One group of students read an article that supported an “entity” view of intelligence (a.k.a. “fixed” mindset), and informed students that “current research shows that almost all of a person’s intelligence is either inherited or determined at a very young age.”

Another group of students read an article that endorsed the opposite side of this issue, an “incremental” view of intelligence (a.k.a. “growth” mindset), saying “current research shows that intelligence can be increased substantially.”

Want to guess which group responded more constructively to the disappointing test result?

Yep, the incremental group. The students who believed that their performance could be improved. Or at least, that it was worth trying.

Takeaways

There are going to be lots of ups and downs as we go through our lives and careers. Days where we make embarrassing mistakes and get called out in front of our colleagues, or frustrating slumps where we struggle to perform up to par.

These moments are never fun nor easy, but they do represent opportunities to practice cultivating a more success-oriented mindset.

Making ourselves feel better by comparing ourselves to those below our level is not ideal, yet probably not as bad as it sounds either. Sometimes we can use a little ego boost and a reminder of how far we’ve come.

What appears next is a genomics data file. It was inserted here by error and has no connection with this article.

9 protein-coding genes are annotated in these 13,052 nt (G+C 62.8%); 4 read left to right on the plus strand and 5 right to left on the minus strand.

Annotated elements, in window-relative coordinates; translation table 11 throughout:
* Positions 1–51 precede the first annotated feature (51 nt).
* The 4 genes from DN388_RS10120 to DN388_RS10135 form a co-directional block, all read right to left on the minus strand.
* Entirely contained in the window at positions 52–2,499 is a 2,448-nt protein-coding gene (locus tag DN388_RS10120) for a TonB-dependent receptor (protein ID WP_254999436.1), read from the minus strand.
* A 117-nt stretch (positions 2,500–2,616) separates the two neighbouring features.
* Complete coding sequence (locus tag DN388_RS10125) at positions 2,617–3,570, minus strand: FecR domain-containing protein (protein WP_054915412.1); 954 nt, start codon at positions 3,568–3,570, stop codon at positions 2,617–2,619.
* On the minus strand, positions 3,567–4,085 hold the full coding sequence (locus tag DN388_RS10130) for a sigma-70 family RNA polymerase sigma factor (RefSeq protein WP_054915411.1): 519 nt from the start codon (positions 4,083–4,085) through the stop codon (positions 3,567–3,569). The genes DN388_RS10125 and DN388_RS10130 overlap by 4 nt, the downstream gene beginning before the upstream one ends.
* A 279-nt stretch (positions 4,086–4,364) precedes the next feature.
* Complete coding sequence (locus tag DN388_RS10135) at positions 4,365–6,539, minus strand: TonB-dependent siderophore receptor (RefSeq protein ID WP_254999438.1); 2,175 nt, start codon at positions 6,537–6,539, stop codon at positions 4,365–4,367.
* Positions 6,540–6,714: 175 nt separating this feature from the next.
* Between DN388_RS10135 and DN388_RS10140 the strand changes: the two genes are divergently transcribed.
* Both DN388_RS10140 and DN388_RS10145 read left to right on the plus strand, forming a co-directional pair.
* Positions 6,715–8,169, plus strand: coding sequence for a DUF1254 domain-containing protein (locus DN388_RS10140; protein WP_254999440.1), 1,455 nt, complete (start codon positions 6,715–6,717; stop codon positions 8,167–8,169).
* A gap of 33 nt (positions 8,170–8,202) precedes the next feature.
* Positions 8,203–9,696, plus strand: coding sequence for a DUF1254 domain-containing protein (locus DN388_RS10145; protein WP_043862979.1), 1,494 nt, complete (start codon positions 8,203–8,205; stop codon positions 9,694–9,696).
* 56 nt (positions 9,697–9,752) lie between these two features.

But the research on entity and incremental mindsets suggest that it’s better to internalize the belief that it’s always possible to get at least 1% better, and to repair our self-esteem by “comparing up.”

Along those lines, cellist David Finckel once told a young piano trio that despite how discouraged they were feeling at the moment, he and they were not all that different. He explained that both were on the same path to mastery; he was simply further along the path.

So the next time you experience a discouraging setback, take a moment to remind yourself that everyone who is at a higher level now, was once upon a time, in your shoes too. Then see if you can find out what that person did to take the next step forward. You might be surprised to find that this not only raises your self-esteem, but gives you some new ideas on how to leapfrog the next speedbump too.

Additional resources

The power of believing that you can improve @TED

The Secret to Raising Smart Kids @Scientific American

Carol Dweck Revisits the “Growth Mindset” @Education Week

Footnotes

  1. Specifically, they were given 4 minutes to read a particularly confusing excerpt from Freud’s The Interpretation of Dreams, followed by 8 reading comprehension questions that were designed to be so ambiguous that participants would have no way of knowing if they answered correctly or not.